Definitions

from Wiktionary, Creative Commons Attribution/Share-Alike License

  • v. Obsolete spelling of wag.

Etymologies

Sorry, no etymologies found.

Examples

  • To the Well-pit they came, where they found the rope and pulley hanging readie, but the bucket for safety was taken away; whereon they concluded, to fasten the rope about him, and so let him downe into the Well-pit, and when he had washed himselfe, hee should wagge the rope, and then they would draw him up againe, which accordingly they forthwith performed.

    The Decameron

  • When they were come to the pitte, they founde the rope hanging still vpon the pulley, but the bucket was taken away: wherefore they thought beste to tie him to the rope, and to let him downe the pitte to washe him selfe: and that when he was washed, he should wagge the rope, and they woulde hoiste him vp againe.

    The Palace of Pleasure, Volume 1

  • The watche whiche was come thether to drinke, perceiued not those two that were fledde; and Andreuccio being still in the bottome, when he had clensed him selfe, began to wagge the rope.

    The Palace of Pleasure, Volume 1

  • Chap.v. 28Let the world wagge, 18 and take mine ease in myne Inne.

    Quotations

  • Chap.v. 98Let the world wagge, 4 and take mine ease in myne Inne.

    Quotations

  • QUOTATION: Let the world wagge, 1 and take mine ease in myne Inne.

    Quotations

  • Joyne all thy fyngers in length of thy right hande and wagge douwarde.

    The Old Foodie

  • It is said by maner of a prouerbiall speach that he who findes himselfe well should not wagge, euen so the perswader finding a substantiall point in his matter to serue his purpose, should dwell upon that point longer then vpon any other lesse assured, and vse all endeuour to maintaine that one, & as it were to make his chief aboad thereupon, for which cause I name him the figure of aboad, according to the Latine name: Some take it not but for a course of argument & therefore hardly may one giue any examples thereof.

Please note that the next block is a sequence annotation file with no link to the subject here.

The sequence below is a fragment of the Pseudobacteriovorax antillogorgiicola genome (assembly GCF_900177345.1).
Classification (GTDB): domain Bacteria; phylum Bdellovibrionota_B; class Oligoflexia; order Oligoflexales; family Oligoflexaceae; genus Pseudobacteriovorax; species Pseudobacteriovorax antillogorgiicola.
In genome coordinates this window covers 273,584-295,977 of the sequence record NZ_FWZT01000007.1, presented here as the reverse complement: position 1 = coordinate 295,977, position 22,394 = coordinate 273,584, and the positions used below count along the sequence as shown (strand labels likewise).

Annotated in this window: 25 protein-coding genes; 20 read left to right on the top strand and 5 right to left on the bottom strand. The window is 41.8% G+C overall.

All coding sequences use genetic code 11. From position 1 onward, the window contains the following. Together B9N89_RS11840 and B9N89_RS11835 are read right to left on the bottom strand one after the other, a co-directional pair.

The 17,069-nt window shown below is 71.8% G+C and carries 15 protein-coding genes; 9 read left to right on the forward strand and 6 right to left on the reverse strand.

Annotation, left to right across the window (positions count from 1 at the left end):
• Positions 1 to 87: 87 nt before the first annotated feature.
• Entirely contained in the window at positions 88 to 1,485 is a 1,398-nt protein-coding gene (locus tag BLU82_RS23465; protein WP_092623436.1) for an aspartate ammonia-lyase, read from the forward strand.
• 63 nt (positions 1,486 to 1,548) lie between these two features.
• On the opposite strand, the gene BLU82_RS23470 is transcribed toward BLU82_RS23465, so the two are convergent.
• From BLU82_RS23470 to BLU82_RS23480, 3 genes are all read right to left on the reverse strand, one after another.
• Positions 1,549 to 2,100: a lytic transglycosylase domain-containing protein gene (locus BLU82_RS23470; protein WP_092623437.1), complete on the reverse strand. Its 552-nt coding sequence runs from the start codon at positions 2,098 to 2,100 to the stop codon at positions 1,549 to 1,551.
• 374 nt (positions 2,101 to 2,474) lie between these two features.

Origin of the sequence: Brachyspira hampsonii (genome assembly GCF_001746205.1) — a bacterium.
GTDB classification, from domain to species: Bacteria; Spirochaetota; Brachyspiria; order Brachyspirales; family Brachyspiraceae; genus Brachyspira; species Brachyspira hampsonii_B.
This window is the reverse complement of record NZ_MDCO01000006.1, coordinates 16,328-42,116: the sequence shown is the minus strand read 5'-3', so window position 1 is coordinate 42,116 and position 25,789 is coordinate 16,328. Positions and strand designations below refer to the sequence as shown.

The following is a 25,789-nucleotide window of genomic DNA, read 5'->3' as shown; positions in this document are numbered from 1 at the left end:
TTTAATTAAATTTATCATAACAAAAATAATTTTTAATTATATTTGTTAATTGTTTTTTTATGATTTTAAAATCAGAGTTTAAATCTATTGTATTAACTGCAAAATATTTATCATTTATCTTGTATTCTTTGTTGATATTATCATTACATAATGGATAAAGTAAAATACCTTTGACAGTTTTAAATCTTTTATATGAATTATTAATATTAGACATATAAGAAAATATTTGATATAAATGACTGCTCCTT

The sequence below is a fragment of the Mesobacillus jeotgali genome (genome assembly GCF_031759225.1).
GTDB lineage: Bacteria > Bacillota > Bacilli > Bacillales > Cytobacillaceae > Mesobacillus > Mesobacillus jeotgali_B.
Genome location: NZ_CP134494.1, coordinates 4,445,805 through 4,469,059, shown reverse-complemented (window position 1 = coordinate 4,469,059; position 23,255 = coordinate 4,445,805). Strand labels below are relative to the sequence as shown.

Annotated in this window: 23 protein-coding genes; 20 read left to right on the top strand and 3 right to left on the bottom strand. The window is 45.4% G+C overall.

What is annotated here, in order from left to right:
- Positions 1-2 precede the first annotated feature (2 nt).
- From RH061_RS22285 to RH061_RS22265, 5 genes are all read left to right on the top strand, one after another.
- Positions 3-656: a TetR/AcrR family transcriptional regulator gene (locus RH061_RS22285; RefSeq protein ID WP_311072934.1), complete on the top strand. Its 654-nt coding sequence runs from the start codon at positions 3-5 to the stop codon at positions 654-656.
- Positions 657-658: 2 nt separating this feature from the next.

The Arte of English Poesie

  • It is said by maner of a pouerbiall speach that he who findes himselfe well should not wagge, euen so the perswader finding a substantiall point in his matter to serue his purpose, should dwell vpon that point longer then vpon any other lesse assured, and vse all endeuour to maintaine that one, & as it were to make his chief aboad thereupon, for which cause I name him the figure of aboad, according to the Latin name: Some take it not but for a course of argument & therefore hardly may one giue any examples thereof.

    The Arte of English Poesie

  • 77: Durst wagge his Tongue in censure, when these Sunnes

    Henry VIII (1623 First Folio Edition)

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